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Using Fractional Clock-Period Delays in Telemetry Arraying

Special digital FIR filters help to increase accuracy. A set of special digital all-pass finite- impulse- response (FIR) filters produces phase shifts equivalent to delays that equal fractions of the sampling or clock period of a telemetry- data- processing system. These filters have been used to enhance the arraying of telemetry signals that have been received at multiple ground stations from spacecraft (see figure). Somewhat more specifically, these filters have been used to align, in the time domain, the telemetry-data sequences received by the various antennas, in order to maximize the signal-to-noise ratio of the composite telemetric signal obtained by summing the signals received by the antennas.

Posted in: Briefs

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Developing Generic Software for Spacecraft Avionics

A standardized functional model would facilitate cost-effective reuse of common software modules. A proposed approach to the development of software for spacecraft avionics is based partly on a concept of generic software that could be tailored to satisfy requirements for specific missions. The proposed approach would stand in contrast to the conventional approach of first defining avionics requirements for a specific mission, then developing software specific to those requirements. The proposed approach might also be adaptable to programming computers that control and monitor other complex equipment systems that range in scale from automobiles to factories.

Posted in: Briefs, TSP

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Collaborative Software Development Approach Used To Deliver the New Shuttle Telemetry Ground Station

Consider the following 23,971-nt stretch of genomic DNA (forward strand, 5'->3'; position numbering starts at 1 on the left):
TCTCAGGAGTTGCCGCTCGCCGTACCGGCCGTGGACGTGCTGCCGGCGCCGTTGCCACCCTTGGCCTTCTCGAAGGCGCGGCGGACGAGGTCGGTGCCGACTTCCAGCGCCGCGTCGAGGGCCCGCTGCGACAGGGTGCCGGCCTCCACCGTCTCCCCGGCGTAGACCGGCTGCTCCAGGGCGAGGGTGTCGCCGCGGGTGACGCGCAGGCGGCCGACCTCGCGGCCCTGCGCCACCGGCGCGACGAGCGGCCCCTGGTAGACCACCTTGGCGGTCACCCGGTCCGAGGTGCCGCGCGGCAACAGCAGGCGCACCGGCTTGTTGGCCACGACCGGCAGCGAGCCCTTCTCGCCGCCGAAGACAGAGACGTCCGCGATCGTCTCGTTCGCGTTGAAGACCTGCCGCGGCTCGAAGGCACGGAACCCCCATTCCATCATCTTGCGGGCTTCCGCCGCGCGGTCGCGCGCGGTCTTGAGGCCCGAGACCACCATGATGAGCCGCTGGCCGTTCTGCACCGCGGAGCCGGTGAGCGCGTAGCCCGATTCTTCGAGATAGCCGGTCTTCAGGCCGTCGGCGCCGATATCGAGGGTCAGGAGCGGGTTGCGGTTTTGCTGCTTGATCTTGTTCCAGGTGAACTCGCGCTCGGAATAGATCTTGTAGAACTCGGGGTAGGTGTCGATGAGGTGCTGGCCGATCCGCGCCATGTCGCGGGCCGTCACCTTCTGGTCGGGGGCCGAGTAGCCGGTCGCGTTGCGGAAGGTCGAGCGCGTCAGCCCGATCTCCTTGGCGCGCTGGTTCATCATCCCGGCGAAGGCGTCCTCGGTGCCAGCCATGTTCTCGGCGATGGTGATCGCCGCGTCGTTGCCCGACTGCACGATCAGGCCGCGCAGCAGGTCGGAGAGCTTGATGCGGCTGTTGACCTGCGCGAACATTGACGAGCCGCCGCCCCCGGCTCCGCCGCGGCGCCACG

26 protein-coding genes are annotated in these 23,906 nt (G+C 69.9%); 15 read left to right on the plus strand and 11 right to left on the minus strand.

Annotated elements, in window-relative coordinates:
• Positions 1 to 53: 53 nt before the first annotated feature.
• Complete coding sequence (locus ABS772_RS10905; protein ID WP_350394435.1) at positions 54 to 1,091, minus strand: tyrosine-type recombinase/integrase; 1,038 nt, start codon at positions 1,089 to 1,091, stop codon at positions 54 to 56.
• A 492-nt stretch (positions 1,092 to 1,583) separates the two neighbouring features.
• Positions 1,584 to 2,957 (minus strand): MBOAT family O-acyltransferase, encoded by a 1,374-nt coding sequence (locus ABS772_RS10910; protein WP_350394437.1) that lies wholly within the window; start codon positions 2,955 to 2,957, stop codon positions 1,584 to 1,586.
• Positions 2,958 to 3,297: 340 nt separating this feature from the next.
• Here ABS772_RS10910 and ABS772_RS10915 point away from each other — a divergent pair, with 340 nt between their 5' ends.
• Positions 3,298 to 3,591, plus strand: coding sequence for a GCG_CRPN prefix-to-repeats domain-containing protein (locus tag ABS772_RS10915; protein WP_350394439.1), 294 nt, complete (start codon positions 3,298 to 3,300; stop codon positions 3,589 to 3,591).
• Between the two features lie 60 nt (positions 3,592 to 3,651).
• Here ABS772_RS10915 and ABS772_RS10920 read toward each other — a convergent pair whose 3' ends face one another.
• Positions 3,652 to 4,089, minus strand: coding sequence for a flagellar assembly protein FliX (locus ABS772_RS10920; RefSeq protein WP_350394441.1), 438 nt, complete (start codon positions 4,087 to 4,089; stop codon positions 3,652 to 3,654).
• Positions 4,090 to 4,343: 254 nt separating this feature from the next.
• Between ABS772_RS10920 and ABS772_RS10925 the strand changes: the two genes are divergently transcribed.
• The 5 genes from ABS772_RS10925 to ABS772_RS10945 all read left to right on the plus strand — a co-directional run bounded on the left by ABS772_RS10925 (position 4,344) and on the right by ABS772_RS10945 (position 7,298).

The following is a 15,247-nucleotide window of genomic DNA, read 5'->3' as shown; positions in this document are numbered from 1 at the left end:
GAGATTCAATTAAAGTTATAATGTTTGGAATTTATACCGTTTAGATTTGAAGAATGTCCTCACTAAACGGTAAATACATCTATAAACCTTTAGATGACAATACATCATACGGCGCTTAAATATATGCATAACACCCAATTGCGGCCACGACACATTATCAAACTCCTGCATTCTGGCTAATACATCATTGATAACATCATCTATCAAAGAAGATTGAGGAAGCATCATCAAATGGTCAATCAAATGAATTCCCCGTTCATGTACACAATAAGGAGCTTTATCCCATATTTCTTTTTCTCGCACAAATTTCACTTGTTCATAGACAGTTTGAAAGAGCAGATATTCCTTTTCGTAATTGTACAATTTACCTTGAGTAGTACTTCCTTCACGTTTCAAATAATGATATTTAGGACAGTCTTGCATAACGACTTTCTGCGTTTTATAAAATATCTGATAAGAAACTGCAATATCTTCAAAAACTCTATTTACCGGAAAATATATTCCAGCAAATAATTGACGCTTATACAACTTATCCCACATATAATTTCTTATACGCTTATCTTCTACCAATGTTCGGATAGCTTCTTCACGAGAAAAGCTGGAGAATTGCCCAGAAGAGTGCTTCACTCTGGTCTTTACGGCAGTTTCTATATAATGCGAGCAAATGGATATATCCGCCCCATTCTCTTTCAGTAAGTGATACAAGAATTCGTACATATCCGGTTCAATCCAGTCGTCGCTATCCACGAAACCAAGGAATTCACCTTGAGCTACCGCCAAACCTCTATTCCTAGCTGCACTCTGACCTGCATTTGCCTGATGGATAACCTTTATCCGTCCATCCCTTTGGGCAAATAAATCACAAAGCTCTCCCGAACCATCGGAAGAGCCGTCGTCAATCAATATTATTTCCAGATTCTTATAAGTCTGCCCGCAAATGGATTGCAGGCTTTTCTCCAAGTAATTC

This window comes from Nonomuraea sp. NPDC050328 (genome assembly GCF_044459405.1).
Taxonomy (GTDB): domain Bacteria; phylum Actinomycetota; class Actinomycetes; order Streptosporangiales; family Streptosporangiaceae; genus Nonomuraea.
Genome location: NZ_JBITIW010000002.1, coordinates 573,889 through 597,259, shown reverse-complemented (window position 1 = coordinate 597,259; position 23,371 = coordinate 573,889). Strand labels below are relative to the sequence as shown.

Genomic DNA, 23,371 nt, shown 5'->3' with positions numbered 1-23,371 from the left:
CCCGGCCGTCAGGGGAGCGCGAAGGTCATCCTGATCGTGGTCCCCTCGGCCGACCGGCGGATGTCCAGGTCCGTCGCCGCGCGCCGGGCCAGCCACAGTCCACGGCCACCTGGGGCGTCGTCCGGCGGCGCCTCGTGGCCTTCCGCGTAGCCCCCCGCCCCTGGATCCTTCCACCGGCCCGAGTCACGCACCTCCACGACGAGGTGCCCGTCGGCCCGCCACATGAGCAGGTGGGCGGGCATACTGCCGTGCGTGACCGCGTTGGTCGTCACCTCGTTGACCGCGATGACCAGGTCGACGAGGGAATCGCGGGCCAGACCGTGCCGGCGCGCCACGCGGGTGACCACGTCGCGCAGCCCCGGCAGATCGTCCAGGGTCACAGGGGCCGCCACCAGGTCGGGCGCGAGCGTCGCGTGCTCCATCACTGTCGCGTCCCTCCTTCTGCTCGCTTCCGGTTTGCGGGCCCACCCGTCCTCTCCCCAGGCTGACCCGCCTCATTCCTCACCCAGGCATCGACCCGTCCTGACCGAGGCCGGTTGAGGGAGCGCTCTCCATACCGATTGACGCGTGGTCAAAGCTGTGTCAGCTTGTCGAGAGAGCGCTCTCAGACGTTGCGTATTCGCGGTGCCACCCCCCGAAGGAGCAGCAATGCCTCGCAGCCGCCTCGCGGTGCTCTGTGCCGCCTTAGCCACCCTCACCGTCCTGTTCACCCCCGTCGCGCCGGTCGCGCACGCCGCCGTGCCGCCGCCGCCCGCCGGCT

This software affords enhanced capabilities for utilizing telemetric data. United Space Alliance (USA) developed and used a new software development method to meet technical, schedule, and budget challenges faced during the development and delivery of the new Shuttle Telemetry Ground Station at Kennedy Space Center. This method, called Collaborative Software Development, enabled KSC to effectively leverage industrial software and build additional capabilities to meet shuttle system and operational requirements. Application of this method resulted in reduced time to market, reduced development cost, improved product quality, and improved programmer competence while developing technologies of benefit to a small company in California (AP Labs Inc.). Many modifications were made to the baseline software product (VMEwindow), which improved its quality and functionality. In addition, six new software capabilities were developed, which are the subject of this article and add useful functionality to the VMEwindow environment. These new software programs are written in C or VXWorks and are used in conjunction with other ground station software packages, such as VMEwindow, Matlab, Dataviews, and PVWave.

Posted in: Briefs

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Efficient Processing of Data for Locating Lightning Strikes

Time differences can be computed efficiently to subnanosecond resolution. Two algorithms have been devised to increase the efficiency of processing of data in lightning detection and ranging (LDAR) systems so as to enable the accurate location of lightning strikes in real time. In LDAR, the location of a lightning strike is calculated by solving equations for the differences among the times of arrival (DTOAs) of the lightning signals at multiple antennas as functions of the locations of the antennas and the speed of light. The most difficult part of the problem is computing the DTOAs from digitized versions of the signals received by the various antennas. One way (a time-domain approach) to determine the DTOAs is to compute cross-correlations among variously differentially delayed replicas of the digitized signals and to select, as the DTOAs, those differential delays that yield the maximum correlations. Another way (a frequency-domain approach) to determine the DTOAs involves the computation of cross-correlations among Fourier transforms of variously differentially phased replicas of the digitized signals, along with utilization of the relationship among phase difference, time delay, and frequency.